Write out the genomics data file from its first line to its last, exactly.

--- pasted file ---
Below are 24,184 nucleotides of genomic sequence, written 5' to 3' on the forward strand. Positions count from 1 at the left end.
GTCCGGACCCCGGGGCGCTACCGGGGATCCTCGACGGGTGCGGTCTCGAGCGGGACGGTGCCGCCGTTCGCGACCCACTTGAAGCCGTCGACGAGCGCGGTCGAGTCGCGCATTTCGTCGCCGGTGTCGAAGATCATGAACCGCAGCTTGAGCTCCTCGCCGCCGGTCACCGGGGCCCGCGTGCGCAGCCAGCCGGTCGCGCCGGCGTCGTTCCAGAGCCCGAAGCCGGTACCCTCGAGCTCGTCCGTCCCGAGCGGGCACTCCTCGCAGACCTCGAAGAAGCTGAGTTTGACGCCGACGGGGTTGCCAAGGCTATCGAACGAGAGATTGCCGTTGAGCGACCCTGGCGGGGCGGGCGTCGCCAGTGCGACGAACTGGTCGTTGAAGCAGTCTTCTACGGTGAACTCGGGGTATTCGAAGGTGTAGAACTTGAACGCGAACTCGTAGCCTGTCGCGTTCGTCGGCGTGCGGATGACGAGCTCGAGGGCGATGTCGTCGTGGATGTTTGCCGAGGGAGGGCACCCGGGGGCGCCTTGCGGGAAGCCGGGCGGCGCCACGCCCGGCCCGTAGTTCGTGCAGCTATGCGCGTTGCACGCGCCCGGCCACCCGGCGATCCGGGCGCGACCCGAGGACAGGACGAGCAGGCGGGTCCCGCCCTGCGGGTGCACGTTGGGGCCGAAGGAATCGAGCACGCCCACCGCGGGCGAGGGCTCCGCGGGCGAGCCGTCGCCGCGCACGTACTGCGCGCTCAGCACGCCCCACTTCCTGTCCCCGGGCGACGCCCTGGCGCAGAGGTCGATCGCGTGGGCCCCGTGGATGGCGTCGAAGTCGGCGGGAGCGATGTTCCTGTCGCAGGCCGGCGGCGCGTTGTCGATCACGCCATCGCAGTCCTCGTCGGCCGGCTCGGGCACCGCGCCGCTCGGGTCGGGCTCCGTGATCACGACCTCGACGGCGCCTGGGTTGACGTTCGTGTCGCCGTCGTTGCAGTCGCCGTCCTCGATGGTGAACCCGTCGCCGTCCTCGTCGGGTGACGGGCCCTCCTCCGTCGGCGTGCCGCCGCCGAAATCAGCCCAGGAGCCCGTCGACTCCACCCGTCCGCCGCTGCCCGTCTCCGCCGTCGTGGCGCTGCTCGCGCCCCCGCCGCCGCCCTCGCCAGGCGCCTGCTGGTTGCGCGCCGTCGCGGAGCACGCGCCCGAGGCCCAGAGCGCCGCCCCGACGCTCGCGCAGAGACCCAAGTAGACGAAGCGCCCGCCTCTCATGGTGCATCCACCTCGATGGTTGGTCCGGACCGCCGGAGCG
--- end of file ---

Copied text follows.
Below are 24,184 nucleotides of genomic sequence, written 5' to 3' on the forward strand. Positions count from 1 at the left end.
GTCCGGACCCCGGGGCGCTACCGGGGATCCTCGACGGGTGCGGTCTCGAGCGGGACGGTGCCGCCGTTCGCGACCCACTTGAAGCCGTCGACGAGCGCGGTCGAGTCGCGCATTTCGTCGCCGGTGTCGAAGATCATGAACCGCAGCTTGAGCTCCTCGCCGCCGGTCACCGGGGCCCGCGTGCGCAGCCAGCCGGTCGCGCCGGCGTCGTTCCAGAGCCCGAAGCCGGTACCCTCGAGCTCGTCCGTCCCGAGCGGGCACTCCTCGCAGACCTCGAAGAAGCTGAGTTTGACGCCGACGGGGTTGCCAAGGCTATCGAACGAGAGATTGCCGTTGAGCGACCCTGGCGGGGCGGGCGTCGCCAGTGCGACGAACTGGTCGTTGAAGCAGTCTTCTACGGTGAACTCGGGGTATTCGAAGGTGTAGAACTTGAACGCGAACTCGTAGCCTGTCGCGTTCGTCGGCGTGCGGATGACGAGCTCGAGGGCGATGTCGTCGTGGATGTTTGCCGAGGGAGGGCACCCGGGGGCGCCTTGCGGGAAGCCGGGCGGCGCCACGCCCGGCCCGTAGTTCGTGCAGCTATGCGCGTTGCACGCGCCCGGCCACCCGGCGATCCGGGCGCGACCCGAGGACAGGACGAGCAGGCGGGTCCCGCCCTGCGGGTGCACGTTGGGGCCGAAGGAATCGAGCACGCCCACCGCGGGCGAGGGCTCCGCGGGCGAGCCGTCGCCGCGCACGTACTGCGCGCTCAGCACGCCCCACTTCCTGTCCCCGGGCGACGCCCTGGCGCAGAGGTCGATCGCGTGGGCCCCGTGGATGGCGTCGAAGTCGGCGGGAGCGATGTTCCTGTCGCAGGCCGGCGGCGCGTTGTCGATCACGCCATCGCAGTCCTCGTCGGCCGGCTCGGGCACCGCGCCGCTCGGGTCGGGCTCCGTGATCACGACCTCGACGGCGCCTGGGTTGACGTTCGTGTCGCCGTCGTTGCAGTCGCCGTCCTCGATGGTGAACCCGTCGCCGTCCTCGTCGGGTGACGGGCCCTCCTCCGTCGGCGTGCCGCCGCCGAAATCAGCCCAGGAGCCCGTCGACTCCACCCGTCCGCCGCTGCCCGTCTCCGCCGTCGTGGCGCTGCTCGCGCCCCCGCCGCCGCCCTCGCCAGGCGCCTGCTGGTTGCGCGCCGTCGCGGAGCACGCGCCCGAGGCCCAGAGCGCCGCCCCGACGCTCGCGCAGAGACCCAAGTAGACGAAGCGCCCGCCTCTCATGGTGCATCCACCTCGATGGTTGGTCCGGACCGCCGGAGCG